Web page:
This post is a companion to last week’s essay on using a plan.txt file to organize your work. Both are inspired by my freestyle productivity philosophy. However, whereas last week’s post focused on handling the big stuff, this week’s post focuses on keeping up with the small.
The Cost of Focus
Here’s a problem I’ve faced recently: my obsessive focus on a small number of important project causes me to fall behind on the annoying little administrative stuff that pops up on a daily basis. I’m not talking about the regularly occurring minutia, like cleaning my apartment or working out: these can be easily handled with an autopilot schedule. I am referring, instead, to the random, unexpected productivity lint that regularly clogs my inbox and emanates a powerful aura of procrastination-inducing annoyance.
Over the past year or so, I’ve tried several failed strategies to rectify this situation, including:
- Dedicating one day a week to administrative tasks. This failed for two reasons. One, I didn’t have enough stuff to fill a full day. Second, the thought of handling such a large quantity of annoying small tasks scared me, so I tended to morph the day into a pseudo-vacation during which little got done.
- Choosing a reasonable number of important administrative tasks each morning that I have to accomplish that day. I was still procrastinating. I would work until I was tired then declare it impossible, in my current mental state, to tackle such terrible, worthless tasks. So I wouldn’t.
- Scheduling mosquito dashes of fixed duration at fixed times each day. I found that it was very hard to shift from my focus mindset to an annoying task mindset then back to a focus mindset.
The Stable Mucking Method
Finally, I stumbled across a techniques that, for some reason, seems to work for me. I call it the stable mucking method in honor of the annoying, terrible, daily task the afflicts stable hands: mucking the manure out of the horse stables. If you skip a day, the manure will pile up, causing an unhealthy situation for the horses. So, as any stable hand will tell you, every day must end with at least some mucking.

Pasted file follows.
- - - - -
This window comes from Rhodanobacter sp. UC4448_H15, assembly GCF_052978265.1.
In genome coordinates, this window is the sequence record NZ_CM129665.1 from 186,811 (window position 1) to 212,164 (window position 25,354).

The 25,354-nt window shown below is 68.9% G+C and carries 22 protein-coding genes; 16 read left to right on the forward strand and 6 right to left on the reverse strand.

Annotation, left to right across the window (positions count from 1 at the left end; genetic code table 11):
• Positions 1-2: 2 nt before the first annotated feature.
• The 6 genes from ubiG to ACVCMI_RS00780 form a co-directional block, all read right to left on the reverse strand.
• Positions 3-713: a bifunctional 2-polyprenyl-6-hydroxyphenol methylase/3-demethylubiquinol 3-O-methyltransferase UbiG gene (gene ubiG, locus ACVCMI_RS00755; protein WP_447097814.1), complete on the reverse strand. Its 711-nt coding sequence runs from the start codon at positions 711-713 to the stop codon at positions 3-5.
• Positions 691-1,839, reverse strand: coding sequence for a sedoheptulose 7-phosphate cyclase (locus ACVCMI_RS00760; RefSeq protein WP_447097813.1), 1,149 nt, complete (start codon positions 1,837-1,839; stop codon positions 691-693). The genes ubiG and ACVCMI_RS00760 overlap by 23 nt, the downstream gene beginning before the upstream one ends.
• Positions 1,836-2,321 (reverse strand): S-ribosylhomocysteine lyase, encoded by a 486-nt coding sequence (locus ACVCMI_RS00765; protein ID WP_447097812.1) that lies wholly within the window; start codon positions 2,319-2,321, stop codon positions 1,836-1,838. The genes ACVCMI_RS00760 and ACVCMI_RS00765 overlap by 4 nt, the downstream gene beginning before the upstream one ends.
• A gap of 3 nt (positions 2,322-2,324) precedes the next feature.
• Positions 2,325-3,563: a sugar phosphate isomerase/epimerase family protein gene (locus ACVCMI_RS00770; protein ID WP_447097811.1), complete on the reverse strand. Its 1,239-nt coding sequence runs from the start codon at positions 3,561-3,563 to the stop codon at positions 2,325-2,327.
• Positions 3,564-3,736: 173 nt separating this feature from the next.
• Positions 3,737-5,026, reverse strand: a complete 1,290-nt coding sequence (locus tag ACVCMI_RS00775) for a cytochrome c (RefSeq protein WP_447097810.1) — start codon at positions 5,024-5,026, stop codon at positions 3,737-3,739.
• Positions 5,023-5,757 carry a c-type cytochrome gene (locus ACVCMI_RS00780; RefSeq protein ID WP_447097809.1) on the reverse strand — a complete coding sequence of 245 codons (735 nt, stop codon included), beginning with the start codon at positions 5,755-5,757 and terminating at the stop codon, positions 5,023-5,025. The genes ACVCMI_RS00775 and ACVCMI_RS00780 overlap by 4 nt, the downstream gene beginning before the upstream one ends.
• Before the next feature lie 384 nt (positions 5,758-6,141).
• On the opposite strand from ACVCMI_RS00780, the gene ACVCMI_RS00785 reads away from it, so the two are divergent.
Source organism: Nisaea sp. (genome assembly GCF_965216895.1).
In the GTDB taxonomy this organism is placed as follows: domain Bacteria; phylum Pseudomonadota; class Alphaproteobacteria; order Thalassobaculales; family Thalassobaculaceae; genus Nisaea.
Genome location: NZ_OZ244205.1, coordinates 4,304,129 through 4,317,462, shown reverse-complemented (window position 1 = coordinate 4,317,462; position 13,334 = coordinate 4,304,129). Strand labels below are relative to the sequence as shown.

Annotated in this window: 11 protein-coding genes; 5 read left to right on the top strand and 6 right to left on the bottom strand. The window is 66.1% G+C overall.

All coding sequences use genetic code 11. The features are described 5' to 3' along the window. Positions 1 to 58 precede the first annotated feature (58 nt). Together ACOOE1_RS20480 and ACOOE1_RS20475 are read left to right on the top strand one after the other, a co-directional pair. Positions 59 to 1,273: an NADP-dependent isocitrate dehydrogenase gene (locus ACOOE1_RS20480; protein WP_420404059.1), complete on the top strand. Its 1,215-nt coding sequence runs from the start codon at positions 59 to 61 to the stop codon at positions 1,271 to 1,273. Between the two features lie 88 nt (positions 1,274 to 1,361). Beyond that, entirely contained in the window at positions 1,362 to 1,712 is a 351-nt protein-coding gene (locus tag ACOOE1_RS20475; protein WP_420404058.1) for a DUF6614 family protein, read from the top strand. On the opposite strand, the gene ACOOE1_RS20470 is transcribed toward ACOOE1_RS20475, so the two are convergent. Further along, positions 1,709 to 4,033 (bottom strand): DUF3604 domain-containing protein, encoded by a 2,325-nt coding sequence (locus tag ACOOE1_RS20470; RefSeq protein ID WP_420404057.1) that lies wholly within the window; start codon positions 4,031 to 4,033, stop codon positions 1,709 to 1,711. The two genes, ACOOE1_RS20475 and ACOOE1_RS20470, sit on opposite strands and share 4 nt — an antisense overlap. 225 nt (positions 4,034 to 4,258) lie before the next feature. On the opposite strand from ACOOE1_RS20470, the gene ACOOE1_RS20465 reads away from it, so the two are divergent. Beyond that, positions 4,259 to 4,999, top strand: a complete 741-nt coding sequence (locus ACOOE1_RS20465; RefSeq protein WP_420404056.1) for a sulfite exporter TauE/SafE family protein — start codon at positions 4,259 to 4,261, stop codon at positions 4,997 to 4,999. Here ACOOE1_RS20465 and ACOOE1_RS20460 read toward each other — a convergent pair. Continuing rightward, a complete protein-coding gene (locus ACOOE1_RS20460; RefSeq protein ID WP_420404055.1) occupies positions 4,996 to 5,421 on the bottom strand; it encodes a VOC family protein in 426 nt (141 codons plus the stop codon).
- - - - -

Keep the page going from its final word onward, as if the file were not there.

(They also have a much more popular, similar-sounding axiom, which will have to remain unsaid…)
I adopted this same mindset for tackling my annoying administrative tasks.
That is: At the end of each day I require myself to do something administrative. Even if it’s really small.
Because the work could conceivably involve only the easiest, smallest possible task on my list, it isn’t scary. This, in turn, defuses the urge to procrastinate. Indeed, some days I do hone right in on the minimum amount of work — think: sending a single e-mail — and then clock out.
But, on an increasing number of days, once I get started down an administrative track I get inspired to knock off a decent amount of tasks. In the end, enough gets accomplished each week that I manage to stay afloat.
Not For Everyone
If you have a job then stable mucking probably won’t work. People who work for a living are required to accomplish a large amount of administrative tasks every single day.
I know. I hear it sucks.
But for students, like us, mucking tends to be enough. Our administrative load is light and non-urgent enough that a little here and a little there keeps us stress-free.
(If you’re new to whole idea of personal organization, I still recommend starting with something simple, like the method outlined in Straight-A, to get used to the idea of actually capturing, scheduling, and doing things. If you’re a fan of GTDCS, you’ll notice that the idea of mucking some tasks off your lists each day fits perfectly into the framework.)
The Return of Freestyle Productivity
Last week I introduced freestyle productivity.
- Our brains are terrible at remembering everything we have to do, which is why good capture and organizations systems are necessary.
- Our brains are wonderful, by contrast, at coming up with short-term plans that balance the subtle demands we face in the near future. Trying to force a one-size fits all action plan to our lives constrains this natural ability.
We should deploy good systems to capture and organize tasks, but rely on creative strategies, crafted on the fly, to plan how we actually tackle the work in the short term.
In other words: your brain knows what you need to do, give it a chance to make a plan and it will make a damn good one.
The stable mucking method fits beautifully in this framework. Instead of relying on some constrictive set of rules for accomplishing the small tasks in your life, it’s just a simple a reminder that each day you should face your task list and do something. Your brain will figure out what’s important at the moment.
Trust me. It works…